Liveblogging the Nightline Segment About Edwin Kagin July 16, 2010

Liveblogging the Nightline Segment About Edwin Kagin

I hate Nightline. I used to have big hopes for them — like when they said they would air a debate between atheists and Christians, but ended up airing nothing that was useful for further dialogue.

Now, they’re doing a piece on American Atheists’ former legal director Edwin Kagin. Edwin grows on you over time and he may come off brash at first, so I’m worried how this will go. They posted an article about the segment earlier today.

The show begins with a teaser that makes Edwin look like a cult leader who’s indoctrinating people into atheism — he’s nothing of the sort. He’s just having fun with atheists who are attending the annual American Atheists convention.

They showcase the “War On Religion” that’s apparently waged by some atheists and show Kagin performing a “Debaptism” — they don’t explain why they’re doing it. They just like the terminology:

… [Kagin’s] referred to Mary Magdalene as a deranged hooker and he’s called the Holy Eucharist “Swallow the Leader.”

There’s no mention of the fact that many atheists were forced to be baptized at an age when they didn’t really know what was happening and that this is a purely symbolic, humorous way to “reverse” that.

Nightline also showed a clip of women singing “Back in Their Burkas Again.”

Cambridge Boxterman, one of the women singing the song, had the best soundbyte of the piece — and I’m paraphrasing — We’re doing this for fun. It’s the religious people who are taking it seriously.

The rest of the piece doesn’t get much better.

They seem to think it’s a big deal that Edwin’s son is a fundamentalist minister, but Edwin brushes that aside:

When asked if he is pained by their opposing views on this issue, Kagin chuckled. “Oh, one wonders where they went wrong,” he said. He and his son, Steven, have an excellent relationship, Kagin said, but they do have their limits.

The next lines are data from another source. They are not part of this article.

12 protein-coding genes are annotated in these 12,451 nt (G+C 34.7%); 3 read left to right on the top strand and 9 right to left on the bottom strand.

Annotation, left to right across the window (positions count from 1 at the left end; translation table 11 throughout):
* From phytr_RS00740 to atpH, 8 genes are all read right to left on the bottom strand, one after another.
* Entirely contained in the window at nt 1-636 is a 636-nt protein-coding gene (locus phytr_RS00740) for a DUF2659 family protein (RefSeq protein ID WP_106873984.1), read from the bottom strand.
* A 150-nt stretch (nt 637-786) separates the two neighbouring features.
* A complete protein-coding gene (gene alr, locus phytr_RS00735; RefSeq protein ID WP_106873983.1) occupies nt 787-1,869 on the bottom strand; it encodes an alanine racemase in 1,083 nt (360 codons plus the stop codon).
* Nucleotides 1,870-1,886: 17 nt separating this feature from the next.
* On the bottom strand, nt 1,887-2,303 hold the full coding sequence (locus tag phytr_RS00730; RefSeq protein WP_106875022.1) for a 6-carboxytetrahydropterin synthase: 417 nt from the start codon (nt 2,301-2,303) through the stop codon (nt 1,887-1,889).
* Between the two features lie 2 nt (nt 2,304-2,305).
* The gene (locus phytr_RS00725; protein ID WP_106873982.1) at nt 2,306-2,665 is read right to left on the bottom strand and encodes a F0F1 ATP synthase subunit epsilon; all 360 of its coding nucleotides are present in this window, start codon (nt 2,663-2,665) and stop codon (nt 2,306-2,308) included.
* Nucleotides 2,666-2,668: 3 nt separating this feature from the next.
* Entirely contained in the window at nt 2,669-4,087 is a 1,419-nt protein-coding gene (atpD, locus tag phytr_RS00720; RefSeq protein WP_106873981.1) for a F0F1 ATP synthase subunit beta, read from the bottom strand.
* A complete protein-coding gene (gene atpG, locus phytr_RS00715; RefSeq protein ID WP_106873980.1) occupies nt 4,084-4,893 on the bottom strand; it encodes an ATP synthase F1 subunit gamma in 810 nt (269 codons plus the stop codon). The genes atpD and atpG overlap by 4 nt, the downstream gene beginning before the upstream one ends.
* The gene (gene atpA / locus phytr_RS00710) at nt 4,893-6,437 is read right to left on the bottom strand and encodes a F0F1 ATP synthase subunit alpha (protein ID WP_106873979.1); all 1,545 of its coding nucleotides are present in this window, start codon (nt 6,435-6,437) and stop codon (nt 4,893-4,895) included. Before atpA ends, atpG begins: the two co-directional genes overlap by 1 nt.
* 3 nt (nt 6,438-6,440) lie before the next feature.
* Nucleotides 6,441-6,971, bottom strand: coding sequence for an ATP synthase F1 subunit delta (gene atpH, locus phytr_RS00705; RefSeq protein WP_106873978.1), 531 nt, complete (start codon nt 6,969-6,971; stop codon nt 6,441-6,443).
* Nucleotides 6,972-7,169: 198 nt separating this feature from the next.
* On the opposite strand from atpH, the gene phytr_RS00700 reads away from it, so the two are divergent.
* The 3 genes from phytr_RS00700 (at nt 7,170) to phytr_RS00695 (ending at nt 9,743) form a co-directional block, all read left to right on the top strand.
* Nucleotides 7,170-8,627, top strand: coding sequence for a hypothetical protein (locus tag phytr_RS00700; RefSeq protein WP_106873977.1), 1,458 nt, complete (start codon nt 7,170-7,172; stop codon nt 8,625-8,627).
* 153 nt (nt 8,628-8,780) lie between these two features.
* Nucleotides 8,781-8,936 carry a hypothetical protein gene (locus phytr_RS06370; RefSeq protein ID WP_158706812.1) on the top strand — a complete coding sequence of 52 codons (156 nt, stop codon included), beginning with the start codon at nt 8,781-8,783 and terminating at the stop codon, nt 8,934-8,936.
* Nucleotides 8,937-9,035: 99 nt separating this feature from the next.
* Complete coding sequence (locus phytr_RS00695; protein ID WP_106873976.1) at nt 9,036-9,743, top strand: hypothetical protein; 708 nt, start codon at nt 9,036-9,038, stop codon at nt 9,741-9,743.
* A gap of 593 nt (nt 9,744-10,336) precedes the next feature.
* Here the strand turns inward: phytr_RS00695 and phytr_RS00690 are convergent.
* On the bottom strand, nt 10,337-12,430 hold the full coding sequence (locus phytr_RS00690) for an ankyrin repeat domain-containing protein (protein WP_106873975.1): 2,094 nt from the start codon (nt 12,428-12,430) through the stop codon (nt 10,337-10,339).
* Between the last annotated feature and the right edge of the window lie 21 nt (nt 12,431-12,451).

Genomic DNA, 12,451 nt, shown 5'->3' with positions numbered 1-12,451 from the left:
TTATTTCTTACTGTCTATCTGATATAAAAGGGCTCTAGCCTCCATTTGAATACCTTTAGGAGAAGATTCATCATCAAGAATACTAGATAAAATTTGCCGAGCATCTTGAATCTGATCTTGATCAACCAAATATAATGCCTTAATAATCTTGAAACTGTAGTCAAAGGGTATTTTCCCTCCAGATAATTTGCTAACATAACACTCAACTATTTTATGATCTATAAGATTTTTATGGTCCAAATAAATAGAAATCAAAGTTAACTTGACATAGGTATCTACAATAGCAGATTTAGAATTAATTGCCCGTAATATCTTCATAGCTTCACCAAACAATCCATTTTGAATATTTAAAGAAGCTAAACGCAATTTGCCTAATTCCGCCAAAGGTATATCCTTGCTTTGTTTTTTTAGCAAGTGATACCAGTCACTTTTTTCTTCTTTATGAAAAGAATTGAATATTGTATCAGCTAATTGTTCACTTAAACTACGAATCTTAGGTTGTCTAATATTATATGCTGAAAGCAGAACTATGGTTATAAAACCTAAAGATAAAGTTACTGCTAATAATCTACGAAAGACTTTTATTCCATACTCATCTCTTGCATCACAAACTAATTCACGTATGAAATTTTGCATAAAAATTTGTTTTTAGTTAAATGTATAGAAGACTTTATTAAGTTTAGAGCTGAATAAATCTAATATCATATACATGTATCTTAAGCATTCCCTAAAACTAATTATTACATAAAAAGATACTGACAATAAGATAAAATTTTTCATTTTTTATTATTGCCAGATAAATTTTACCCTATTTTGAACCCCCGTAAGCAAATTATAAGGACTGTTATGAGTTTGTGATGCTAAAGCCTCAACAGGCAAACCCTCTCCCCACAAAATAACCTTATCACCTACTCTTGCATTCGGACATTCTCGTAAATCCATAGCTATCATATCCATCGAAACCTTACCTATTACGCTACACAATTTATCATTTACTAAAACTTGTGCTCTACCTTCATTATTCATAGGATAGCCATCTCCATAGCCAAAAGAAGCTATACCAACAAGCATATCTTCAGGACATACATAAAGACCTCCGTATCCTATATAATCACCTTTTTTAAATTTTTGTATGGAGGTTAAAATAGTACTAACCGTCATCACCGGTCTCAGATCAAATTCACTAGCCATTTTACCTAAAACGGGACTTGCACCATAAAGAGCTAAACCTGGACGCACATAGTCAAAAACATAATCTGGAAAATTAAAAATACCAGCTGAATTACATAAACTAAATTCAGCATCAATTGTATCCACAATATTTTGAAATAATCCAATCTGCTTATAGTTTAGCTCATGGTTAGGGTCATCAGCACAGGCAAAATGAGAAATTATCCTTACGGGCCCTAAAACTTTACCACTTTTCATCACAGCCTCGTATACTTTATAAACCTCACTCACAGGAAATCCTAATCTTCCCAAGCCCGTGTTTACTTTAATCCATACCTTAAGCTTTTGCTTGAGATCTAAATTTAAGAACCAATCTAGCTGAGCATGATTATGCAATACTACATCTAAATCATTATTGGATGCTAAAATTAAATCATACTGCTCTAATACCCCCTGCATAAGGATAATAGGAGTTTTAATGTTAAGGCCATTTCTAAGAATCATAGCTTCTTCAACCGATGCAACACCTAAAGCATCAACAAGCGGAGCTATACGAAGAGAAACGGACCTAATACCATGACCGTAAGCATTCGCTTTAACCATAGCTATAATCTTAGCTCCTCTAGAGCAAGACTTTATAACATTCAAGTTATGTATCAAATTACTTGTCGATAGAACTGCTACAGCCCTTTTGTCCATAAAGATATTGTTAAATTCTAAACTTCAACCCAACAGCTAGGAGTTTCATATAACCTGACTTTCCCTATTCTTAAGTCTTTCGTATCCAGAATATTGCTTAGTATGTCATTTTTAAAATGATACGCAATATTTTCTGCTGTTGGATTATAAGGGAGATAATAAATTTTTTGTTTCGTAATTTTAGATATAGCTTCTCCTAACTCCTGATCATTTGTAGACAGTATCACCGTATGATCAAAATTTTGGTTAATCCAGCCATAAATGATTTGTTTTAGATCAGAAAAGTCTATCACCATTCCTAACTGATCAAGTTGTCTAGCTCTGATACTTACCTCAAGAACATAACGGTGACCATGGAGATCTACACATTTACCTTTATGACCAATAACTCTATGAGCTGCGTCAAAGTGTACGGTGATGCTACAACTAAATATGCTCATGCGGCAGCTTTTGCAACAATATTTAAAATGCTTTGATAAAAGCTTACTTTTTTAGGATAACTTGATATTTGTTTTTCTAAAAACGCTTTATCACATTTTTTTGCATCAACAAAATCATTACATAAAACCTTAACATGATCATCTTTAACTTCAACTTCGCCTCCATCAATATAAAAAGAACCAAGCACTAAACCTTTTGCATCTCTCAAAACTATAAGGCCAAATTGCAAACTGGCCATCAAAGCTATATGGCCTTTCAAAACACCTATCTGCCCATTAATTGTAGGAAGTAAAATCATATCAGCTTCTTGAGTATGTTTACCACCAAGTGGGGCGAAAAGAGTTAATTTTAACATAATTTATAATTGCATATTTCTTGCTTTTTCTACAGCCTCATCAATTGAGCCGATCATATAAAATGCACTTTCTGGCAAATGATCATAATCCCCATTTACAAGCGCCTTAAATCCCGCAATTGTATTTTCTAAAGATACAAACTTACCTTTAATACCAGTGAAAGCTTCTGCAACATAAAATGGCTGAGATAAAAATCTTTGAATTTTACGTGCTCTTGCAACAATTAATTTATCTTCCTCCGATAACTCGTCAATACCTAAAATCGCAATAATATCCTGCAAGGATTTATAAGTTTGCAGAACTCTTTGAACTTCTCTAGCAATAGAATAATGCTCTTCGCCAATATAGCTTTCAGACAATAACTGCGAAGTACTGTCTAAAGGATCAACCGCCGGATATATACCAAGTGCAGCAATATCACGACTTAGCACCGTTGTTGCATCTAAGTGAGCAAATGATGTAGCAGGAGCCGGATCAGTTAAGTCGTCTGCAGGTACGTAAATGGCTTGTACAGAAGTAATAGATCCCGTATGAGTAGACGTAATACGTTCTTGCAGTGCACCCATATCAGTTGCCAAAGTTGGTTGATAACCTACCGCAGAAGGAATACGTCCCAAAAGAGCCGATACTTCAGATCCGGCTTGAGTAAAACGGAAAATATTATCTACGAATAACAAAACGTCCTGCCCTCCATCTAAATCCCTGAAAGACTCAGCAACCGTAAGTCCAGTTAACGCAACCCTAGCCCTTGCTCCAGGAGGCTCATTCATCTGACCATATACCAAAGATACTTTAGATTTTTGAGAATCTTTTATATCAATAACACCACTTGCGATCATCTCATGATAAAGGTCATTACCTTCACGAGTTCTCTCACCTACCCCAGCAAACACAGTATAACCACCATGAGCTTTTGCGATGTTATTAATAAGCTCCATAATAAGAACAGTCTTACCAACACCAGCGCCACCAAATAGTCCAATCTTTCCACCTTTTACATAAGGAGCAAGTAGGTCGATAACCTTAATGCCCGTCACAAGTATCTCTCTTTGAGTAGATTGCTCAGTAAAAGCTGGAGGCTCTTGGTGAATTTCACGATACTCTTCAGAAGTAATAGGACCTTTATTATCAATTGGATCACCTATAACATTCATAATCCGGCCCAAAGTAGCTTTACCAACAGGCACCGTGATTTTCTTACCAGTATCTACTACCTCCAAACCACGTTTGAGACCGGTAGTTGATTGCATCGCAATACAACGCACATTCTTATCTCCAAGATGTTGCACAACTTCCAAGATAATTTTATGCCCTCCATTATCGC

“We just understand there are certain things we really can’t, at this point, talk about,” he said.

And they focus on why Edwin makes fun of religion:

Kagin has said he doesn’t particularly care who he’s offending with his actions, and that he is acting completely within his rights. “You can mock anything you want because you have the right to,” he said. “Humor is humor and what types of humor are you going to outlaw?” he said.

He conceded that although it may not be good manners to continually take a mocking stance toward religion, “in many cases, it is the only real response.”

Kagin said he thought some people might get overly offended by his poking fun at religion. “If someone is so secure in their faith, why are they the least bit concerned about some little atheist mocking them?” he asked. “I think the reason they are worried and concerned is the very deep fear that if everyone doesn’t believe it, maybe it isn’t so.”

I don’t disagree with Edwin that you have a right to mock faith.

But it’s a source if debate within our community. Should we mock religion or not? There are good arguments on both sides and we’re certainly not monolithic in that regard.

***Update***: And here’s the segment

Now that it’s over, here’s why this bothered me.

The American Atheists convention this year (which I didn’t attend) seemed to be a very positive one.

Check out the schedule. There were talks by Dan Barker, who left his faith, and Paul Kurtz, who advocates reaching out to religious people in very civil ways. Students were given scholarships. Sean Faircloth spoke about the future of atheism and politics. There were philosophical talks and serious speeches.

And one relatively brief debaptism ceremony to lighten the mood and have some fun.

Nightline ignored all the positive, important events that took place at the conference and focused on the anomaly.

While I like the debaptisms, they’re not a common occurrence. They’ve taken place only a handful of times in different parts of the country. Yet, Nightline acted as if Edwin was doing these ceremonies as part of some traveling roadshow and presented it as if this is what all atheists are doing.